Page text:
We are well aware of the dangers of toxic mold, especially with regards to infants, seniors and persons with immune deficiencies. Unfortunately many people overlook the effect of black mold on our pets. Pets are especially susceptible to the harmful effects associated with mold because their noses often go where mold likes to grow.
Mold Allergy Symptoms in Dogs and Cats
Even pets that generally don’t have an allergy problem can become sick from spending too much time around mold or mildew. Dogs are more likely than cats to sniff out, lick, and even eat mold, but that doesn’t mean they’re the only pets who risk harm from mold exposure. Atopic Allergies occur when your pet inhales the specific allergen(s) responsible for their allergies. Symptoms may include:
- Itchy Skin
- Incessant Licking at Feet (Itchy Feet)
- hair loss
- crusty, scaly, or flaky skin lesions
- reddened skin with raised welts
- hyperpigmented (darkened) areas of skin
- Recurrent Ear Infections
- Reddened, itchy ears
- Increased wax or discharge from ears
- Odor associated with ears
- Asthma (common sign in cats)
- Rapid, Shallow Breathing
- Difficulty Breathing, Open Mouth Breathing, Blue Tongue/Gums
- Nasal Discharge/Excessive Tearing
- Hives or Welts
- Facial Swelling, Particularly around the eyes and muzzle
Diagnosis of Mold Allergies in Pets
Clinical signs, a consistent history, and response to therapy will allow our doctors to make the diagnosis of an allergic condition. Skin Scrapes may be used to rule out mites. Skin and ear cytologies may be used to diagnose secondary infections. After an allergic diagnosis is made, allergy testing can be performed if you would like to know which specific allergens are causing your pet’s problems.
Allergy testing is the only way to definitively determine which allergen(s) your pet is reacting to. There are a number of variables that determine when and how allergy testing is recommended. Skin allergy testing requires a referral to a veterinary dermatologist.
Pets Exposure to Mold Outdoors
Dogs and puppies spend a lot of time outdoors. Some cats also spend time outdoors, and any pet that’s outside has the chance to be exposed to mold. Mushrooms and other fungi growing in a yard should be removed, and mold or mildew growing on the side of a home, on a patio, or in a driveway should also be removed so that pets don’t come into contact with it. Vigilance is key to limiting your pet’s exposure to mold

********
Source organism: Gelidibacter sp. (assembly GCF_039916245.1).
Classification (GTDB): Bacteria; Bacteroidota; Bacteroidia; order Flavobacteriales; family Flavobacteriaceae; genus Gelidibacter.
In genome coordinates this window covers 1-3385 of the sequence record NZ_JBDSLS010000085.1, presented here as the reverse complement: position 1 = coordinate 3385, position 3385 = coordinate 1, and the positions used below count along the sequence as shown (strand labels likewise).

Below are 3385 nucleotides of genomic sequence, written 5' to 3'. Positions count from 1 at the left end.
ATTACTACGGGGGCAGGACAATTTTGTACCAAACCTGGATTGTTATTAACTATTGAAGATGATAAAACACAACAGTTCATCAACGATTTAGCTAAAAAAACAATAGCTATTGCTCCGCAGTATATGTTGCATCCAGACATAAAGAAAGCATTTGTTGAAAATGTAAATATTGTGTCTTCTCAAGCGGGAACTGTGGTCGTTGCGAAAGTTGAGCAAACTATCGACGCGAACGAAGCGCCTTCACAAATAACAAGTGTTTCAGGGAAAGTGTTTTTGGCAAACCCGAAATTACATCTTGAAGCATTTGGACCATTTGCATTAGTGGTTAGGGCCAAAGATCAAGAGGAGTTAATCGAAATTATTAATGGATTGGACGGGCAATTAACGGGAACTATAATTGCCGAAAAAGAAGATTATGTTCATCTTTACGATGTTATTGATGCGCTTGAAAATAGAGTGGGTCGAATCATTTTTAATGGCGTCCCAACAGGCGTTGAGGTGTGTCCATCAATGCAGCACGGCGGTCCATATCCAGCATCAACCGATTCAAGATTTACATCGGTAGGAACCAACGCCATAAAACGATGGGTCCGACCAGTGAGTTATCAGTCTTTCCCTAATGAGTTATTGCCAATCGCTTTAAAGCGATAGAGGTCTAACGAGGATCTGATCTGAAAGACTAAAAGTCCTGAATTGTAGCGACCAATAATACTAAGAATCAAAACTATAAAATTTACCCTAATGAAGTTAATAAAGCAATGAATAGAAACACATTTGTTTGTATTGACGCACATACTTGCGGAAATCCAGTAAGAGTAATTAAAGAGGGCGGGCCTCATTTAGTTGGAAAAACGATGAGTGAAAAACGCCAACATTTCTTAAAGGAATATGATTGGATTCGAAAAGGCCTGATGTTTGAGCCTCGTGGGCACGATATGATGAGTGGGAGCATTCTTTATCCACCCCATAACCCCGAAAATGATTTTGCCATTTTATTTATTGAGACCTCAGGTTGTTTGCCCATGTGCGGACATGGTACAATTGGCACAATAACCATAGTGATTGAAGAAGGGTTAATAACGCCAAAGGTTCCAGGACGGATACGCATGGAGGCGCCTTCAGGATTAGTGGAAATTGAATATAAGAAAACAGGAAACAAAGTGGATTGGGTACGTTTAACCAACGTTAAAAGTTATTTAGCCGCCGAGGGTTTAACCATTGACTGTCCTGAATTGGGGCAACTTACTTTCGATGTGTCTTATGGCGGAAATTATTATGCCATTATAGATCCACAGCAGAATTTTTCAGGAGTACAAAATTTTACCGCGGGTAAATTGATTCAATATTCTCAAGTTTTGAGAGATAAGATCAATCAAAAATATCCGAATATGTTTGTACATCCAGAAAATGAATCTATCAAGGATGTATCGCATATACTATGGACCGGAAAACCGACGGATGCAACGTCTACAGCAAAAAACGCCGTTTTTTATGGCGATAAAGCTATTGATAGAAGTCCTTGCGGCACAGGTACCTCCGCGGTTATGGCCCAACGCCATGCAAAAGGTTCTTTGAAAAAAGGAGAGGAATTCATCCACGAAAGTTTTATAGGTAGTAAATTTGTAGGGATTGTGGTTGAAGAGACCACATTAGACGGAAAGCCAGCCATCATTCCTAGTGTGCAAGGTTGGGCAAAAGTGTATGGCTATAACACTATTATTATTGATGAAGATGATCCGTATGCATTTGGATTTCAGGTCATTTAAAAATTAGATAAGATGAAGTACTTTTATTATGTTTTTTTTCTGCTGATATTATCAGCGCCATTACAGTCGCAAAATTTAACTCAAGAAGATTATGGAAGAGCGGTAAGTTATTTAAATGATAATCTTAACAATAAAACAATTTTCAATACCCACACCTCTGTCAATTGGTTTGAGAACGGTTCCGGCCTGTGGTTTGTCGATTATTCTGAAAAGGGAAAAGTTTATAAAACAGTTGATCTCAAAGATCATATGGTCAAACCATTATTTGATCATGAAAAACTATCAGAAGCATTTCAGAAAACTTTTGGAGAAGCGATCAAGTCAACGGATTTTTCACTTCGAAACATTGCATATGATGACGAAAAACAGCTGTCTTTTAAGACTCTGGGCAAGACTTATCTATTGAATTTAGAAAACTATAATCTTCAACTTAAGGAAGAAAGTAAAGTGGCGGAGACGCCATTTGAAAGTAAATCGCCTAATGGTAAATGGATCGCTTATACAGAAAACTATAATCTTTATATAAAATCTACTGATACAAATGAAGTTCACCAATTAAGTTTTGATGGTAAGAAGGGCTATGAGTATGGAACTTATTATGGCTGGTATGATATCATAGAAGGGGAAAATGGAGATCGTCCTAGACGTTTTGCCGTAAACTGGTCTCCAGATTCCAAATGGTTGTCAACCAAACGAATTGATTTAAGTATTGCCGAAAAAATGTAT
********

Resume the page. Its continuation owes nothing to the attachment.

Dogs, Cats and Exposure to Mold Indoors
Once it’s been determined that a mold allergy is what a pet has, it’s very important for the pet’s owner to take steps to reduce the level of mold and mildew the pet is exposed to. The humidity in the home is important, and a dehumidifier can be used to control humidity in a wet climate. That will help inhibit the growth of mold and mildew in the home.
Another way to lower the chance a pet will be exposed to mold inside a home is to clean food and water dishes frequently. These can get moldy very quickly, especially if a pet eats wet or moist food that’s not cleaned up at each meal. A water dish grows mold because a pet gets food crumbs and particles in it from eating and then drinking. These start to decompose, creating mold.
Treatment of Pet Allergies to Mold
It is important to get all secondary infections under control using proper antibiotics/antifungals and proper monitoring as recommended by your veterinarian. Many animals are more bothered by the secondary infection than by the primary allergy. The allergy can be treated using one or more of the medications below.
- Allergy Shots
- This requires allergy testing to determine which antigens to include.
- This class of medication decreases the body’s response to the allergen
- First line of treatment for hives or facial swelling.
- Benedryl (Diphenhydramine)
- Omega-3-Fatty Acids
- This supplement makes skin more supple and more resistant to inflamation
- Commercial Supplements Available
- Major Component of Fish Oil Capsules
- Buffered Aspirin
- DOGS ONLY!!! ALWAYS GIVE WITH FOOD!
- This can decrease the discomfort and inflammation of an allergic reaction
- Oatmeal Shampoo
- Soothes skin and decreases itchiness—Provides temporary relief
- Removes allergens from hair coat to decrease exposure time
- Be sure shampoo does not contain an detergents—these can remove the oils that naturally protect your pet’s skin from irritation.
- Topical steroid spray
- the animal equivalent to cortisone cream
- Steroids (injectable or oral)
- only used in moderate to severe cases due to side effects
- Decreases the body’s allergic response by suppressing inflammation.
- Long-acting, short-acting, and oral forms are available
- By prescription only
- Side effects include increased drinking, increased urination, increased appetite, weight gain, immune suppression (increased risk of certain infections), and increased risk of certain diseases.
- This class of drugs is used to treat asthmatic animals
- Available by prescription only